He has indicated the disease is very probably caused by a paramyxovirus infection (PMV), however, he still awaits confirmation of this. There are at least 9 types of paramyxovirus and in many of these there are a large number of subtypes, all of which can infect birds. The classical type affecting budgerigars is type 5 (also known as Kinitachi virus) which caused high mortality in aviaries in Japan in the mid 1970s; there was also a small outbreak of this in the UK in 1993. Budgerigars are also susceptible to PMV type 1 which is the cause of Newcastle disease, there is a subtype of type 1 which affects pigeons; homing pigeons have to be vaccinated against this if they take part in competitions. Two fanciers have independently commented on the large number of domestic pigeons around at the time of the outbreak but this may just be coincidence, PMV2 and PMV3 have also been seen in psittacine birds including budgerigars.

Dr Baker further advises that it is important to identify the type of PMV involved and this will be done. If it is type 1 of either the Newcastle disease type or the pigeon type vaccination should be available with commercially available vaccines, although these are not licensed for budgerigars this should not be a major problem. Indeed one fancier who almost certainly has the disease has very recently vaccinated his birds with the pigeon vaccine, it will be interesting to see how he gets on.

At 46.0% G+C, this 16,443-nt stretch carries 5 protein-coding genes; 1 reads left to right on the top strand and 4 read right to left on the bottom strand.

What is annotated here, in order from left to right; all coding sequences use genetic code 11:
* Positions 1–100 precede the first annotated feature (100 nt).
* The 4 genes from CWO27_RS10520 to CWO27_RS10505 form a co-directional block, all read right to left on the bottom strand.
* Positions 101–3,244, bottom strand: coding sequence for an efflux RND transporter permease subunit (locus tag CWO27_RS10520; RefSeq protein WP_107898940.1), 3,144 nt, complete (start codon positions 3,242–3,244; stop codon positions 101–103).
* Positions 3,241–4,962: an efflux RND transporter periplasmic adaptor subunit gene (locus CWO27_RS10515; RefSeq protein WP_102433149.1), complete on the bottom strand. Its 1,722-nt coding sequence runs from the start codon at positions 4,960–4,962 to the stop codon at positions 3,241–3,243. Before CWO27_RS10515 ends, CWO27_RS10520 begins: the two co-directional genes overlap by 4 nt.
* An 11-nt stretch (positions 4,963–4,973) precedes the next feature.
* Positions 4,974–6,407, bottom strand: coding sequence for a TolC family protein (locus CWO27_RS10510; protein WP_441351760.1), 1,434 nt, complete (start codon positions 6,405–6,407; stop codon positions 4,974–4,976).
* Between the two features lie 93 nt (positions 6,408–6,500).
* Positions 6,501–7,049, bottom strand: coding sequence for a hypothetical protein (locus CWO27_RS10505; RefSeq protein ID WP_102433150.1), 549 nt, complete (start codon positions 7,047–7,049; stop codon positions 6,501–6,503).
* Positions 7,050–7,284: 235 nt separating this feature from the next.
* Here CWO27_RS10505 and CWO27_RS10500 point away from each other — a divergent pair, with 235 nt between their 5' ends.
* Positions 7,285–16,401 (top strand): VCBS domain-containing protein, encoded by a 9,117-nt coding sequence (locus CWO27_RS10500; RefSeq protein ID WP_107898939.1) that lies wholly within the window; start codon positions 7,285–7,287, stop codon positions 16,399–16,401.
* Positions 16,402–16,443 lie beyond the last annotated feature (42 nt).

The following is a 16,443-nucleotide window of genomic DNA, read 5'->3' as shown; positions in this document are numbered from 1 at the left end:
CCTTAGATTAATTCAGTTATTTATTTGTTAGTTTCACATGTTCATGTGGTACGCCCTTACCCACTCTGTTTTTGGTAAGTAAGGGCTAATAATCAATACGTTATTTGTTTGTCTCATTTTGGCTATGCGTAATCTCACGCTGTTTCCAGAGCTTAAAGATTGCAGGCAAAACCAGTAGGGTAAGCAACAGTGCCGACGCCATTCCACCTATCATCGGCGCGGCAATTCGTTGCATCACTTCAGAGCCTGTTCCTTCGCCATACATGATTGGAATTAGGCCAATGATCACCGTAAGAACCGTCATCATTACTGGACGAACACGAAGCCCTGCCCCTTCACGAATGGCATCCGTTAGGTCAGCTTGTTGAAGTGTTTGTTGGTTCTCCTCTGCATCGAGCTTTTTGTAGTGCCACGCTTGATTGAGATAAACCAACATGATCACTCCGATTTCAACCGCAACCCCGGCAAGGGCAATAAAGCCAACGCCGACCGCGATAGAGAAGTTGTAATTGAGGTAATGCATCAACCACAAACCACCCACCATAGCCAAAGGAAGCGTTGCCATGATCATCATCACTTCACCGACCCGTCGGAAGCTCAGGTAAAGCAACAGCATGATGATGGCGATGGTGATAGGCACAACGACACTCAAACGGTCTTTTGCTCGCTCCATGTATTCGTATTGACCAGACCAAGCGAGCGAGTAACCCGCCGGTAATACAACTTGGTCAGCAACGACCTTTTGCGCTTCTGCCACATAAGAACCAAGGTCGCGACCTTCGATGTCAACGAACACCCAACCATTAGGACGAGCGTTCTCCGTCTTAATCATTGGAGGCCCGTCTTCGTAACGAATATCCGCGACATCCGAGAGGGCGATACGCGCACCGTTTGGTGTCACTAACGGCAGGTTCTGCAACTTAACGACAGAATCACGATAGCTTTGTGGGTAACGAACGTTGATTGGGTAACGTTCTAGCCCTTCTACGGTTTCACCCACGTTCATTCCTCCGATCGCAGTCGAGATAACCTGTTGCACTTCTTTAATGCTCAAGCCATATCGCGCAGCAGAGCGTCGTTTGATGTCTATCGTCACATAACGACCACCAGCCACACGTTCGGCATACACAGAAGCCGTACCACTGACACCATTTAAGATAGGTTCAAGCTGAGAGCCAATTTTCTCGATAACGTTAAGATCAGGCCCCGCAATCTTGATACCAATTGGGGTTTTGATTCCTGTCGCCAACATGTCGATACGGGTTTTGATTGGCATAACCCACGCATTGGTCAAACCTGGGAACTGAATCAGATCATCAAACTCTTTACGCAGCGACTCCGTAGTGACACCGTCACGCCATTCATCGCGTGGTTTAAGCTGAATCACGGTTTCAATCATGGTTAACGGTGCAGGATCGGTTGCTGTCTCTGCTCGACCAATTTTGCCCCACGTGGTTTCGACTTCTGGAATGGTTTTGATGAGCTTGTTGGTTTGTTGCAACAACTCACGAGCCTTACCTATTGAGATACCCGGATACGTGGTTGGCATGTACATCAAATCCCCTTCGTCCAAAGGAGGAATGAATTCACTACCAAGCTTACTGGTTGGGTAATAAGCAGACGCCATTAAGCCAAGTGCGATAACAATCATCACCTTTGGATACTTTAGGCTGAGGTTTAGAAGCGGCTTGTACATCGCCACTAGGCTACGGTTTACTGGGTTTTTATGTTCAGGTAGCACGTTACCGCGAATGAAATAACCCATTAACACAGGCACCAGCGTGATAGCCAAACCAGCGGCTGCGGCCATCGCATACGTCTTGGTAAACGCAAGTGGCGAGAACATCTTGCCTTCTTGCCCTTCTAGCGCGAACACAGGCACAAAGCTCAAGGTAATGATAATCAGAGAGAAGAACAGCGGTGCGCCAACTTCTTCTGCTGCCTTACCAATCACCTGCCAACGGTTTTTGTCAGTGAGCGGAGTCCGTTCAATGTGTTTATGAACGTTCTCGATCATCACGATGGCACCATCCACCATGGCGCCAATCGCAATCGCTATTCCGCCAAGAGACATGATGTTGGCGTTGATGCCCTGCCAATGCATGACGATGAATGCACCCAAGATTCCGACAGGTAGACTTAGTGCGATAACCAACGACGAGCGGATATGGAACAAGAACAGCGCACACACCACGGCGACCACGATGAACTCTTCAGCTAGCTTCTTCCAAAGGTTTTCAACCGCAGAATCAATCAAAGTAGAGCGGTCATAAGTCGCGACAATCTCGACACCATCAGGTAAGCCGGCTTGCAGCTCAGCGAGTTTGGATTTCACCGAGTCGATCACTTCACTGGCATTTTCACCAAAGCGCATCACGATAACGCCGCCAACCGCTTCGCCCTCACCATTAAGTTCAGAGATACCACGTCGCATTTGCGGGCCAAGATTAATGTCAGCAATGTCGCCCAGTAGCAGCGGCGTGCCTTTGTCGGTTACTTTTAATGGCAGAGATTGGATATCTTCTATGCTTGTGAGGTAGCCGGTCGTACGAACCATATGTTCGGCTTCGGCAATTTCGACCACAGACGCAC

There is no treatment for the other types apart from supportive therapy. There is no information on carriers with regard to PMV5 or the other strains in psittacines. In domestic poultry carriers do occur but not usually beyond 2 months after infection although prolonged carriage for over a year has been reported. The strain of PMV1 affecting pigeons does produce carriers but not for more than one month after infection.

Dr Baker has also confirmed that the disease is transmitted "bird to bird" and it can be carried on shoes and clothing. Extreme care should be taken in this respect at all times. Further information will be communicated as soon as we receive it from Dr Baker and I once again thank you for your support over this stressful period.

-- ProMED-mail <>

[Budgerigars, small parrots (family Psittacidae, subfamily Psittacinae) are natives of the drier parts of Australia, found in the wild in great numbers and now adopted worldwide as a very popular pet bird. Most probably, the British veterinary authorities are currently seriously engaged in investigating this outbreak. They should exclude at least two List A diseases, namely Newcastle disease and avian influenza, and rule out any possible public health risks. The identification of the involved disease agent is anticipated with interest and concern. - Mod.AS].


Patricia A. Doyle, PhD Please visit my "Emerging Diseases" message board at: Zhan le Devlesa tai sastimasa Go with God and in Good Health